The elusive Red Fox is often sighted at dawn and dusk, as we catch a glimpse of him going about his hunting business.
In Children's story books, foxes are often seen as cunning and sly, but in reality we know that they are shy, quite nervous and appear to be highly intelligent, but secretive.
I found a wonderful book - Wild Fox
- that tells the tale of an injured fox and its relationship with a caring human.
According to the "Hinterland Who's Who" the Red Fox has a sharp pointed face and ears and is a small dog-like mammal.
Males are a little larger than the females and both have a big bushy tail and long, lustrous fur.
Red Fox is the common name for these animals however, not all of them are actually red, as there are several colour combinations seen.
The most common colour is deep red, but lighter and darker animals are often seen, with some being brown and there are almost Black Foxes.
Some individuals have black paws, black behind their ears, white throat or undersides.
Sometimes a white-tipped tail and white stockings are seen.
With each pair hunting in a 4 -8 square mile area around their den, foxes may range far from home for several days to find food.
It was once thought that Foxes in Europe, Asia and in North America belonged to different species, however, we now know that they belong to the same species - Vulpes Vulpes, and are Canidae, or members of the dog family, which includes the Grey Wolf, domestic dogs and Coyotes .
Foxes are widespread across Southern Ontario and throughout all the provinces and territories of Canada. Experts believe that there are now more of these animals in North America than there were when the first Europeans arrived here in the 1500's.
This is thought to be because as the pioneers spread throughout the land they cleared farms from forests and therefore the number of native Wolves was reduced, opening up range for foxes to live with out predation by wolves.
Red Foxes hunt by sight and smell and they are known to eat many small mammals such as voles & mice, lemmings, squirrels, hares & rabbits, reptiles, but they also eat plants and fruits of all sorts.
Their diet often changes with each season - for example in Autumn and Winter there may be an abundance of small animals on their menu, but in Spring when there are eggs and chicks of waterfowl available, they feast on those.
They are known to bury or hide surplus food for later use, but other animals often find and use it before they can retrieve it. When I used to think of Foxes, I thought of them as chicken thieves, and I know they will raid poultry yards when it is safe and easy to do so.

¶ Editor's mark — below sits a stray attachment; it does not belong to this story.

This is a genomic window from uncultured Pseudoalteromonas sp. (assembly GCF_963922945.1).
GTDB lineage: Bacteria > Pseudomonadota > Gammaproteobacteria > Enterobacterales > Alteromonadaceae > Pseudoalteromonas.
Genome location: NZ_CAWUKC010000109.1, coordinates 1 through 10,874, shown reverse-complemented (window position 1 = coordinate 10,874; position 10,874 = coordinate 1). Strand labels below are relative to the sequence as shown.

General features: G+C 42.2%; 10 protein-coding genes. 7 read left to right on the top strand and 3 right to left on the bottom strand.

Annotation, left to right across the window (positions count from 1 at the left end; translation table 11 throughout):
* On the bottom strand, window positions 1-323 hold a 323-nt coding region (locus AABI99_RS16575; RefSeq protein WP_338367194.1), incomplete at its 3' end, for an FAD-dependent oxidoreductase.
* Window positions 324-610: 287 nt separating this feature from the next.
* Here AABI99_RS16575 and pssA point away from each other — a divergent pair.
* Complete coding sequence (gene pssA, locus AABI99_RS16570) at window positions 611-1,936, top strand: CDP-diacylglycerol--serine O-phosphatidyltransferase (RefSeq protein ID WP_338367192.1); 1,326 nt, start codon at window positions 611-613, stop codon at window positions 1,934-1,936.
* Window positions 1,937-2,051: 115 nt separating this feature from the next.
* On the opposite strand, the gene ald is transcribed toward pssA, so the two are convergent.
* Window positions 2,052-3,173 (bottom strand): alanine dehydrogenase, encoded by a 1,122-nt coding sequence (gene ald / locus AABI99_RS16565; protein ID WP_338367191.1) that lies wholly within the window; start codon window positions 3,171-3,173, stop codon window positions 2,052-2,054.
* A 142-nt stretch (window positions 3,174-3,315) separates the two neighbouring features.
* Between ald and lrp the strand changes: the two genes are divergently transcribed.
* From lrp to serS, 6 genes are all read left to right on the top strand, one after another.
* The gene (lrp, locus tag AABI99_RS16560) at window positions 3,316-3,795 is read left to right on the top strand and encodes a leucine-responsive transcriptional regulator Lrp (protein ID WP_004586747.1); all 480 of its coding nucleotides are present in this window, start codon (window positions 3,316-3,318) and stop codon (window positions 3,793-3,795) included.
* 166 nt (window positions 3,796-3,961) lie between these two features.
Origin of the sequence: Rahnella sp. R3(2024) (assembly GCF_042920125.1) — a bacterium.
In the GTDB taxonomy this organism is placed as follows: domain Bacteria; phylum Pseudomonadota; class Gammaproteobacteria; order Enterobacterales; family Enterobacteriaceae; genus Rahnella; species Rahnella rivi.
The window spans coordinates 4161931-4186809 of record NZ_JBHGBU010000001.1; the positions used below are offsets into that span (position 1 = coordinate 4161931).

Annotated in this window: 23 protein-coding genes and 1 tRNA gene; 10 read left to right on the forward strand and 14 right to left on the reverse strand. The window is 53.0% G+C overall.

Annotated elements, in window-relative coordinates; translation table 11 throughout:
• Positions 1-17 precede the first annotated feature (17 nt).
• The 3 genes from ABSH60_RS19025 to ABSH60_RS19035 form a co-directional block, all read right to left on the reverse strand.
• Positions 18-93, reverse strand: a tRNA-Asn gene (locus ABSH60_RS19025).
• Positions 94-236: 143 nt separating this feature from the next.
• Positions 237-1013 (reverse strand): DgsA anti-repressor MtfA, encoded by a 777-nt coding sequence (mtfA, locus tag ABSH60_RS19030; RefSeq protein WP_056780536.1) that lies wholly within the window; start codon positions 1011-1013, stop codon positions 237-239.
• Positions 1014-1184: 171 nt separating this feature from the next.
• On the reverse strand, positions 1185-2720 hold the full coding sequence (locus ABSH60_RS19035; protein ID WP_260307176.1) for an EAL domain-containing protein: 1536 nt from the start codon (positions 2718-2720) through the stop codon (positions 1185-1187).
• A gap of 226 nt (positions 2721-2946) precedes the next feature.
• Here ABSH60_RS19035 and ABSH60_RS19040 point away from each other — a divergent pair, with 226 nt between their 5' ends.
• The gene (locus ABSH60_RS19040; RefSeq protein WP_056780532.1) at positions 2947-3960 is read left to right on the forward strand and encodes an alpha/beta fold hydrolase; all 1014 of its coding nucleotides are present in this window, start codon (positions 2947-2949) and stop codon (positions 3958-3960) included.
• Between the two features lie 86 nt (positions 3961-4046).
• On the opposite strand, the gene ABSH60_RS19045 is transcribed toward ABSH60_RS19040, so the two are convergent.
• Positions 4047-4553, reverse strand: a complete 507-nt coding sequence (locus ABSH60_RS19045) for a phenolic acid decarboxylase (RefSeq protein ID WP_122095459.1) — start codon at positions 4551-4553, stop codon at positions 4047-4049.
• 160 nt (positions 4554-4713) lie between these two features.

In farming areas, however, they compensate for the odd chicken by eating vast numbers of crop-destroying mammals and insects, and they are now usually appreciated by farmers. They are most actively hunting in the evening, during the night and in the early morning.
Males are known as "Dogs" and females as "Vixens" and usually, but not always, have only one mate.
Their young are called "Cubs" or "Kits".
Foxes breed between late December and mid-March with cubs being born in between March and May after 51 - 53 days gestation.
Litters average 5 cubs, but can be more or less than that number.
After breeding, the foxes seek a suitable den, which can be an old groundhog burrow, but may also be the burrow of another animal, a small cave, hollow log, a patch of dense bush, or a hole under a barn or other structure.
Fox dens often have more than one entrance, to allow the animals to escape from danger and are often south-facing for warmth. Good visibility from the main entrance is desirable for the animals, and are usually dug in dry, sandy soil.
A good, secluded den may be used by foxes for many years.
Hinterland Who's Who - The Red Fox
Comprehensive information about our native Foxes, their habitat and breeding
Dec 12, 19 07:00 AM
One of our readers sent us these charming pictures of an Owl, spotted in Newcastle.
Dec 10, 19 07:15 AM
Randy from Tillsonburg wrote to tell us about his sighting of a fox being chased by a raptor ...
Dec 10, 19 07:00 AM
One of our readers sent this picture of a raptor ... can anyone identify this bird?